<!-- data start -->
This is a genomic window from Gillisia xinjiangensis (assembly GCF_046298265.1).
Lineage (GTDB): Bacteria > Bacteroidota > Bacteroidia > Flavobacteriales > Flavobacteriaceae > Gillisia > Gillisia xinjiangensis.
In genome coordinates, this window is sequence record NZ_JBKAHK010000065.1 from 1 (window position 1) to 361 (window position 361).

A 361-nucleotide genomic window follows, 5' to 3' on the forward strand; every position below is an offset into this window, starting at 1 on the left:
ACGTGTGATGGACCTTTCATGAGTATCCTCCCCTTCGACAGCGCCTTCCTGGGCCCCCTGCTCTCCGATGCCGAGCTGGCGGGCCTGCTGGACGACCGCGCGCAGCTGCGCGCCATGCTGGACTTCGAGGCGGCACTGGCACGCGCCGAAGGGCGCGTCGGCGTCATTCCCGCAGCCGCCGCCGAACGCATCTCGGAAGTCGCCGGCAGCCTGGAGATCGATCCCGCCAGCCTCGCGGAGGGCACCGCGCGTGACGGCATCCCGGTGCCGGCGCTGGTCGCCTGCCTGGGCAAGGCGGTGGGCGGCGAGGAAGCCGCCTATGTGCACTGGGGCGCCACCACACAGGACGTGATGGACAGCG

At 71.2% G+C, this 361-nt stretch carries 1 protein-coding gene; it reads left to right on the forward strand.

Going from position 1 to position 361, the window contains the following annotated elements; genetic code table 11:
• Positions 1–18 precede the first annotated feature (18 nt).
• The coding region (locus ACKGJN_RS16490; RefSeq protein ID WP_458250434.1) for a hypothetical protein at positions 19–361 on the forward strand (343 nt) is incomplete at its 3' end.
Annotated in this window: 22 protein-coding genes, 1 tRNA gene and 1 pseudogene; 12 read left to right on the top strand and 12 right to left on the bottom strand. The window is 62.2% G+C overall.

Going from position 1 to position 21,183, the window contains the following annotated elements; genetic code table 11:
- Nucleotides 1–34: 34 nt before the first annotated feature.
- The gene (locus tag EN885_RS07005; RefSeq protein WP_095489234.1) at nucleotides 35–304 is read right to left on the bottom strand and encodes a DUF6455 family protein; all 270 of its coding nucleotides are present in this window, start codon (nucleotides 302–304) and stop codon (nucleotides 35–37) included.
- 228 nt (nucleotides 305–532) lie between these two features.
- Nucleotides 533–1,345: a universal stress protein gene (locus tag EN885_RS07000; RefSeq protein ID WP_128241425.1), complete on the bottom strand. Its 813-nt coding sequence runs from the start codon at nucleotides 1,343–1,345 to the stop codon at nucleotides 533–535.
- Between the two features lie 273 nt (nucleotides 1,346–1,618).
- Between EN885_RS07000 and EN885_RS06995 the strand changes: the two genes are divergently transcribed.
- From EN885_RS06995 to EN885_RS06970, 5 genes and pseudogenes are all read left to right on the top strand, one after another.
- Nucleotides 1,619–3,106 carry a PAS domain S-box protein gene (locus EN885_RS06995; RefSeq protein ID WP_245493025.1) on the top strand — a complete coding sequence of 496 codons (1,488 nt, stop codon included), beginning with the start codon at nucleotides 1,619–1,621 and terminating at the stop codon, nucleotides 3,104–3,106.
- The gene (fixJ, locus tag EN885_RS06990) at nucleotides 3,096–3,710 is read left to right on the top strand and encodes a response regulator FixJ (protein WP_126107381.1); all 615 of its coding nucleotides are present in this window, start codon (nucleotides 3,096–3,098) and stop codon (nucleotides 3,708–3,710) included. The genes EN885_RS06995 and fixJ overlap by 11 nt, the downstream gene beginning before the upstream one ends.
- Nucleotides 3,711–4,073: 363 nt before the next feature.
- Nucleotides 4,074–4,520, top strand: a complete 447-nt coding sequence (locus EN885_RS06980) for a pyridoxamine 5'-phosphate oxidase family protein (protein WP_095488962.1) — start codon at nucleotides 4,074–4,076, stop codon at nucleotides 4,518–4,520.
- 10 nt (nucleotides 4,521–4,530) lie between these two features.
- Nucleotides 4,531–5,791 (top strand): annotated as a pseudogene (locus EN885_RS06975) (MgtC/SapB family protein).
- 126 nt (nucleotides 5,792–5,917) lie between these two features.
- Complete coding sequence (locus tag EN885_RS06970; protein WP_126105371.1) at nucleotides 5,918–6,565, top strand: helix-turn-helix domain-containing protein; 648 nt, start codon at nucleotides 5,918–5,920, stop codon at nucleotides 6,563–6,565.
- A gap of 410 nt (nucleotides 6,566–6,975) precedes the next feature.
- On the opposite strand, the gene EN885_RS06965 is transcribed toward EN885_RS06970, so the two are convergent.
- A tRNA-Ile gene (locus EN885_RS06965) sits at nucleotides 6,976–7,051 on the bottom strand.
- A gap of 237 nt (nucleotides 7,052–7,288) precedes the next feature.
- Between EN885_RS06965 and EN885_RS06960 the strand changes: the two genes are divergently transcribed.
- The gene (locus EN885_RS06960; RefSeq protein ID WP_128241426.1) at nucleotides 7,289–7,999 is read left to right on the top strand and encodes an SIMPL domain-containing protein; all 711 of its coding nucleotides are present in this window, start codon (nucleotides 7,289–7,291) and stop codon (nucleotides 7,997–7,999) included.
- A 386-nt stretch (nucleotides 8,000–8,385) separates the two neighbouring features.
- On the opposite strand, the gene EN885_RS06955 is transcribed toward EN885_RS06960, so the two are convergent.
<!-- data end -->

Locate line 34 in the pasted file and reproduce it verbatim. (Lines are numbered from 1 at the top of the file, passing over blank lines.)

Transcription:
- On the opposite strand, the gene EN885_RS06955 is transcribed toward EN885_RS06960, so the two are convergent.